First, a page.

ATLANTA -- A prosecutor placed a doorbell in front of jurors yesterday, saying he wanted to show them how easy it was for a hit man allegedly hired by an Atlanta socialite's husband to get the woman's attention.
The hit man allegedly rang Lita Sullivan's doorbell, posing as a flower-delivery man, and shot her when she opened the door.
Prosecutor Clint Rucker rang the doorbell twice, and then told jurors in his closing argument that the evidence is overwhelming that James Sullivan paid Phillip Harwood $25,000 to kill Lita Sullivan.
''The doorbell rings loud," Rucker said. ''It rings clearly. In this case, it rings true."
As he gestured toward Sullivan in the courtroom, Rucker added: ''This man right here. He is responsible for the assassination of Lita."
Rucker said Sullivan, a Boston native, arranged the killing ''for no other reason than the almighty dollar." He said Sullivan wanted to avoid losing money and a Florida mansion in the couple's divorce.
But defense lawyer Don Samuel said in his closing argument that prosecutors have only circumstantial evidence.
He said there were several inconsistent statements by the state's two key witnesses, Harwood and his former girlfriend, Belinda Trahan.
Samuel asked jurors to use common sense and find Sullivan not guilty.
''The state's evidence in this case is insufficient," Samuel said.
Jurors will begin considering the case this morning.
Sullivan, 64, was captured in Thailand in 2002. He faces a possible death sentence if convicted in the death of his 35-year-old second wife.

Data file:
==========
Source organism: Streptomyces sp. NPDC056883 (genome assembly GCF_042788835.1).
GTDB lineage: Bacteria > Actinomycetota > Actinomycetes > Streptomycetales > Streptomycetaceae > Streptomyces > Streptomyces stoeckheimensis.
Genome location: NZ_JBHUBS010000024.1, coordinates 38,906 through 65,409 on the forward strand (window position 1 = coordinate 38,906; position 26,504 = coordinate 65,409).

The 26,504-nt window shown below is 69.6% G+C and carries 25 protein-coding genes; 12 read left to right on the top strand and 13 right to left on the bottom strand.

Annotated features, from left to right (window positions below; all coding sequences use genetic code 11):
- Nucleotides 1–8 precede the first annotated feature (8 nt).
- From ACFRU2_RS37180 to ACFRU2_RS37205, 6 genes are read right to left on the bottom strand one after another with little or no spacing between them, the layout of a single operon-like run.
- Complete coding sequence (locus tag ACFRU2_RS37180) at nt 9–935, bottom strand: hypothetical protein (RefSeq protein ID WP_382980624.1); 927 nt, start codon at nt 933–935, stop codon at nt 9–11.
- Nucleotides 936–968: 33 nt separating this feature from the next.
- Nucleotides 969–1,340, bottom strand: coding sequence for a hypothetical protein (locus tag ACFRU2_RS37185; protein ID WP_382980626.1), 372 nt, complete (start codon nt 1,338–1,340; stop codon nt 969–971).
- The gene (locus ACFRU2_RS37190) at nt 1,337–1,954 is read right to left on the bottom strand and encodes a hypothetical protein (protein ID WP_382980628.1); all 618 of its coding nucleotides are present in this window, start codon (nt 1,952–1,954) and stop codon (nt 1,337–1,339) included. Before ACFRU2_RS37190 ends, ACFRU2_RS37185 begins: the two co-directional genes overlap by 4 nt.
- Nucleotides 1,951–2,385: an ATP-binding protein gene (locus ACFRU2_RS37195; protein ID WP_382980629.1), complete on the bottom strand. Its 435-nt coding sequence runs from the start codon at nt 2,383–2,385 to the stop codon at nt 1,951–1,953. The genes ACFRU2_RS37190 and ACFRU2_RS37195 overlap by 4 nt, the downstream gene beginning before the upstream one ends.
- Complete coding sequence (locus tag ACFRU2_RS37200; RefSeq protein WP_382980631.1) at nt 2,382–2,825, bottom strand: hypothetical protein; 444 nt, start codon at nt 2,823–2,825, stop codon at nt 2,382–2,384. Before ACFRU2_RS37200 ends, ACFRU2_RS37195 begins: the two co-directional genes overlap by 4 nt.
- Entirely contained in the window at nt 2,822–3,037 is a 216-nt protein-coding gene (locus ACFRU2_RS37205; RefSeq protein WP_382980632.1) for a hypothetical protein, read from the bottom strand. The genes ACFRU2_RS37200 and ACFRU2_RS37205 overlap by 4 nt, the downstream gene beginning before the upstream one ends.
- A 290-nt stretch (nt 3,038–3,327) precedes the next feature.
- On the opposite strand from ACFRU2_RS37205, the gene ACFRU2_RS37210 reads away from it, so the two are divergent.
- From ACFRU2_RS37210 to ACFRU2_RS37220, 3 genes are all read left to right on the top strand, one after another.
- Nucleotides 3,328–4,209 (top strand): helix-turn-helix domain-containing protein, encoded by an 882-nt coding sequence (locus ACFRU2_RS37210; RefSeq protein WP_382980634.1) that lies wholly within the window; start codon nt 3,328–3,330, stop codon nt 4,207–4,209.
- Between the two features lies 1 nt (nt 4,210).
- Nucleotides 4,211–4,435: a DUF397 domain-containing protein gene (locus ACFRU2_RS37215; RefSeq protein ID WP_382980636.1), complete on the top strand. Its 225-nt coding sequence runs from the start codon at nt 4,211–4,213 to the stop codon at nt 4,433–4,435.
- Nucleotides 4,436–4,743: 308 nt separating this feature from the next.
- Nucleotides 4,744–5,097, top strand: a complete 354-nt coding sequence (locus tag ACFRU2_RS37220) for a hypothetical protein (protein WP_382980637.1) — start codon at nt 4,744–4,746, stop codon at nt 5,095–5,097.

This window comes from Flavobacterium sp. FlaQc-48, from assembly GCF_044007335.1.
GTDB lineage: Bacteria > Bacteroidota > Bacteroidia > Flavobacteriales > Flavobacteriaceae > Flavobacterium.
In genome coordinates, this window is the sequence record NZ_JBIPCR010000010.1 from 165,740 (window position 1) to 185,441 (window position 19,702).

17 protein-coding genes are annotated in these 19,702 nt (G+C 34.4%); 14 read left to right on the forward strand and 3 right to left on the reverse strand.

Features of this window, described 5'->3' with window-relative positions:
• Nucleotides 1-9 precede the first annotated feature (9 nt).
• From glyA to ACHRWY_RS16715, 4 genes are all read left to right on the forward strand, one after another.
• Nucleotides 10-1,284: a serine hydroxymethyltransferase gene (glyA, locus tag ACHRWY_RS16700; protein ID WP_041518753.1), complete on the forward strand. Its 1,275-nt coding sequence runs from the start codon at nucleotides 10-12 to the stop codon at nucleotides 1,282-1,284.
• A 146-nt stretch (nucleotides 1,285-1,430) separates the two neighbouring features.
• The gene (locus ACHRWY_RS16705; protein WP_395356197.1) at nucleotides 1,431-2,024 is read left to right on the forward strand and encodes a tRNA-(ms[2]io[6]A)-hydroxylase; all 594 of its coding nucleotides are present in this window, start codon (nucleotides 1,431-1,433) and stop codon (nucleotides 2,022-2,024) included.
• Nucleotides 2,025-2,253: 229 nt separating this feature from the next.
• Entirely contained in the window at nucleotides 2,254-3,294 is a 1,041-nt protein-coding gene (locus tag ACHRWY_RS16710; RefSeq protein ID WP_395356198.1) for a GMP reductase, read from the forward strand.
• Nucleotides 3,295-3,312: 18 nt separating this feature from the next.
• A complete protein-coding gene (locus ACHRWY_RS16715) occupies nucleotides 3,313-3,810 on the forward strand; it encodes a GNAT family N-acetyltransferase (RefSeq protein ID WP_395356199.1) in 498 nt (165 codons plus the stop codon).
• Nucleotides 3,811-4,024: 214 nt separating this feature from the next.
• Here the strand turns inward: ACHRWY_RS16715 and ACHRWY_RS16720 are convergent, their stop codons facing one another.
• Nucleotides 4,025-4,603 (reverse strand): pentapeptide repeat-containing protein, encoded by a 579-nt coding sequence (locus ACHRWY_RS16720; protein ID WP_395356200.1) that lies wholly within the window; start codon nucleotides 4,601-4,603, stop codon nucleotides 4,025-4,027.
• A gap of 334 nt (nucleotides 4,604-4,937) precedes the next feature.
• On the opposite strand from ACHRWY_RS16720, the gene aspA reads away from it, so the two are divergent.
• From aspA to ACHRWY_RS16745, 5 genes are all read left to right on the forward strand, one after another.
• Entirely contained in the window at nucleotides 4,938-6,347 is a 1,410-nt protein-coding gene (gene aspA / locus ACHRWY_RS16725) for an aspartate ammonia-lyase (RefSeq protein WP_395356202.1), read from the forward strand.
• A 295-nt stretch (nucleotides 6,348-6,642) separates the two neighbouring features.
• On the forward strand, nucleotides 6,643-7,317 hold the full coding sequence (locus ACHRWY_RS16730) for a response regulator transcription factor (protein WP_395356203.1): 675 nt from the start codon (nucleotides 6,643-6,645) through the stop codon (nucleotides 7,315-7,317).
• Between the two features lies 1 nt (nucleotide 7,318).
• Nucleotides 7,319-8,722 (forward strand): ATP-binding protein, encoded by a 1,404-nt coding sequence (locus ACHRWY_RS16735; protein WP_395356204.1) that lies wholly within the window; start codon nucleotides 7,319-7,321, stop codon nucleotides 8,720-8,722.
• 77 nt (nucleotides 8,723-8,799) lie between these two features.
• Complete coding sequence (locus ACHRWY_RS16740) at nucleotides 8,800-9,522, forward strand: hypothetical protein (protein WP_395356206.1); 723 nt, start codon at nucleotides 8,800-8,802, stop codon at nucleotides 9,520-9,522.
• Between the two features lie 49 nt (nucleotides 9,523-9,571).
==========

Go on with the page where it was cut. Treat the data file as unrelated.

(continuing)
She was fatally shot on the doorstep of her upscale town house on Jan. 16, 1987, by a man carrying a dozen long-stemmed pink roses.
Harwood, of Albemarle, N.C., is serving a 20-year sentence after pleading guilty to manslaughter and admitting that he killed Lita Sullivan. But Harwood denied on the stand Monday that he committed the murder, a blow to prosecution assertions that he was the hit man.
Harwood did testify that Sullivan paid him money to kill his wife. Harwood also testified that he was in a car nearby when he said the real hit man, a bartender he identified only as John, committed the killing.
In his closing argument, Samuel said there were inconsistencies in Trahan's testimony, including in 1998 when she told an investigator that Harwood never carried a gun. On the stand, Trahan said Harwood regularly carried a gun in his truck.
''When you tell a lie, it's always harder to remember what you said," Samuel said.
Samuel said the state tried to impeach the credibility of its own witness after Harwood said he didn't shoot Lita Sullivan.
''I don't know that it's ever happened before that the state calls its star witness and obliterates him, to the point where the defense has nothing left to say but, 'You stole our script,' " Samuel said.
Related charges against Sullivan were thrown out at a federal trial in 1992, but the Georgia Supreme Court has ruled that double jeopardy does not prevent Sullivan from being tried again in state court.